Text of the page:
From the June 2010 letter to Tarpon Folio investors. The rest of this series can be found here.
The Ultimate Echo Chamber
As mentioned earlier, economics is BOGSAT. I love that. Therefore, when attempting to track economic news, it’s important to keep in mind the real-work-to-regurgitation ratio. The number of people who, when talking about the economy, actually parse data compared to those who regurgitate others’ opinions is remarkably close to zero. It’s almost all noise in the echo chamber.
To be clear, I am in the regurgitation camp when it comes to macroeconomics. I feel like I’ve got my hands full doing real work when it comes to analyzing companies. But if you’re not going to track, say, core capital goods shipments yourself, it’s important to find sources you can trust to keep you up to speed.
By someone you can trust, I mean a source who will (1) clearly articulate the nuances of macroeconomics, (2) present, reference or link to the data from which conclusions are derived, (3) have either a very transparent political or ideological bias, or none at all, (4) distinguish between opinion and fact, (5) try hard to be insightful, (6) avoid attempts to be clever, (7) learn from past mistakes and (8) possess at least some gray hair.
Also, that source should be thoroughly screened for Stopped Clock Syndrome. Making the same consistently dire or permanently rosy predictions at every point in the economic cycle is grounds for having your house TP’d.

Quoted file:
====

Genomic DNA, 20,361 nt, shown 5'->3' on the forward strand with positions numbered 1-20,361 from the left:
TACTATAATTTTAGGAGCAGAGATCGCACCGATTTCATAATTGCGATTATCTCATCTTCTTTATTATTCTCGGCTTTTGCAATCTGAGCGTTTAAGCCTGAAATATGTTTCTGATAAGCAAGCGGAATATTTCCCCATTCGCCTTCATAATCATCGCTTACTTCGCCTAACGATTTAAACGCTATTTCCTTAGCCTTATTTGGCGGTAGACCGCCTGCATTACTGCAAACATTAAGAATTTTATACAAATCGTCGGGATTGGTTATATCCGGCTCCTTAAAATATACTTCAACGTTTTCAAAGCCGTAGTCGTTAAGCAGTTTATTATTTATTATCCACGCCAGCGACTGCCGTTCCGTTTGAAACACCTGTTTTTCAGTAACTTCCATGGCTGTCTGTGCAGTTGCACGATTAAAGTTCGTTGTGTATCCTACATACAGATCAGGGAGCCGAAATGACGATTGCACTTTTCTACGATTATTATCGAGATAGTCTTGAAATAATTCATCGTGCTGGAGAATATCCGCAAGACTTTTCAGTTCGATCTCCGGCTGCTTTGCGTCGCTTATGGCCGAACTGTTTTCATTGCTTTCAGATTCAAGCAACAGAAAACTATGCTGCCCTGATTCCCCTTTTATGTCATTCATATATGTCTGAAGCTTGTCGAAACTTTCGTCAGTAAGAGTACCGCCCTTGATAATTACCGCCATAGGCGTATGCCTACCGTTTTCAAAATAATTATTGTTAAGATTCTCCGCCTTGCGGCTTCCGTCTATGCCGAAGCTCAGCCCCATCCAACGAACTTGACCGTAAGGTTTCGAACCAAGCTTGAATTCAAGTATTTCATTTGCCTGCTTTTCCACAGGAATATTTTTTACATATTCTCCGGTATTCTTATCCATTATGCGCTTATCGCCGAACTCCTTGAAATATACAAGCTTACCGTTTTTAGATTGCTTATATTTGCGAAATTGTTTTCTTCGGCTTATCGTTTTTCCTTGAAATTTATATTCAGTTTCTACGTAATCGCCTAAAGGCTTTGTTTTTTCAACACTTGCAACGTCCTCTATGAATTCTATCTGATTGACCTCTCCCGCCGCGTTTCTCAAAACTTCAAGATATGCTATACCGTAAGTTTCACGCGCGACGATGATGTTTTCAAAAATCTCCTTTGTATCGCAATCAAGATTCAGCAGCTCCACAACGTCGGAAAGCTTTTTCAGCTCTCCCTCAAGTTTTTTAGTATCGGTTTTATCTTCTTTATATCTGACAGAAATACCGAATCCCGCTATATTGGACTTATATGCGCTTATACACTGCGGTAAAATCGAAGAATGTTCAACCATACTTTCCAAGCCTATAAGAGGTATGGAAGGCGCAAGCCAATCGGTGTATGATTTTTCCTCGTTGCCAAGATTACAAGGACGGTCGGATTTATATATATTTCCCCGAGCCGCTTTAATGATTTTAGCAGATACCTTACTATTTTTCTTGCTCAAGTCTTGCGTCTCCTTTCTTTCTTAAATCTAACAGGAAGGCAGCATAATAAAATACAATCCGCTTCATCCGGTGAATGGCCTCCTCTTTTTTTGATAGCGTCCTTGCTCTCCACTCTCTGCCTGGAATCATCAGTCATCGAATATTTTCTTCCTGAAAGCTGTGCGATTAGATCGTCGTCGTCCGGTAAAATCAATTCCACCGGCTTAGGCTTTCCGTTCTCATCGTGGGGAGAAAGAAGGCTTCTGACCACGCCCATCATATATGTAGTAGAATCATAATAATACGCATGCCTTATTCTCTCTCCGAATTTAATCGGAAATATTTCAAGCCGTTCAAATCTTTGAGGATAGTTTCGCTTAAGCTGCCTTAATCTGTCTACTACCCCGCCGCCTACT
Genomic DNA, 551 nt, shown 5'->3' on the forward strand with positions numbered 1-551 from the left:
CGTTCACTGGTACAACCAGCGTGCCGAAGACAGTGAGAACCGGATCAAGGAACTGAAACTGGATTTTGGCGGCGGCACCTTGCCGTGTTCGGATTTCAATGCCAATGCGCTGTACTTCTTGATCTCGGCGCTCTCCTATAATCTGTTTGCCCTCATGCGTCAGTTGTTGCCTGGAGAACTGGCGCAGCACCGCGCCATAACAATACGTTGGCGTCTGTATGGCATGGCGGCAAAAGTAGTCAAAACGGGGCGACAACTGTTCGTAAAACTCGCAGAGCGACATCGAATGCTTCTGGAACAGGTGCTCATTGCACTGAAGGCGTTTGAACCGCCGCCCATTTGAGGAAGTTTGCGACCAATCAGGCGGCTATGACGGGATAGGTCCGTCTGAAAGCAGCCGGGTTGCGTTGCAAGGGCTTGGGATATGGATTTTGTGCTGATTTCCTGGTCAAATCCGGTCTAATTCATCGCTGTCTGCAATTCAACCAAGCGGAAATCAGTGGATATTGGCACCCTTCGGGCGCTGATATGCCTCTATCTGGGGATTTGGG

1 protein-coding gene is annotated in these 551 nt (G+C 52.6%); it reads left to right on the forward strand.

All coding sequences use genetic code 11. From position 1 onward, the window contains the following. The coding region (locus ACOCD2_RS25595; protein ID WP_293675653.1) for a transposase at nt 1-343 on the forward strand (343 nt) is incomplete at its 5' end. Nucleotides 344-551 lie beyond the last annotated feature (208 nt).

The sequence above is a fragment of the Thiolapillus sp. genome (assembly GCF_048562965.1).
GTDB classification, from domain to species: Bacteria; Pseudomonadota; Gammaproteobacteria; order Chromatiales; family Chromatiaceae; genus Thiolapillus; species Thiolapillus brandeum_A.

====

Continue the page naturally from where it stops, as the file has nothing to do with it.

For what it’s worth, these sites meet those criteria and have RSS feeds that I subscribe to:
The Big Picture. Barry Ritholz summarizes the best stuff that crosses his desk – including other economic research that costs a ton.
The Dismal Scientist. From the folks at Economy.com. The best, most professional online economic analysis for your dollar.
Briefing.com. More specifically – the “Our View” section. Just the facts, ma’am.
Calculated Risk. Educational and broader than just investing.
Macroblog. A blog from the Altanta Fed. Posts show up about once a week.
Real Time Economics. From the WSJ. Good to understand consensus, and why it may be wrong.
Some of the above are subscription-based, but they’re worth every penny. I also habitually read a number of other sources outside of my RSS feeds and the usual daily scans, including Bob Johnson at Morningstar and Jim Grant of Grant’s Interest Rate Observer.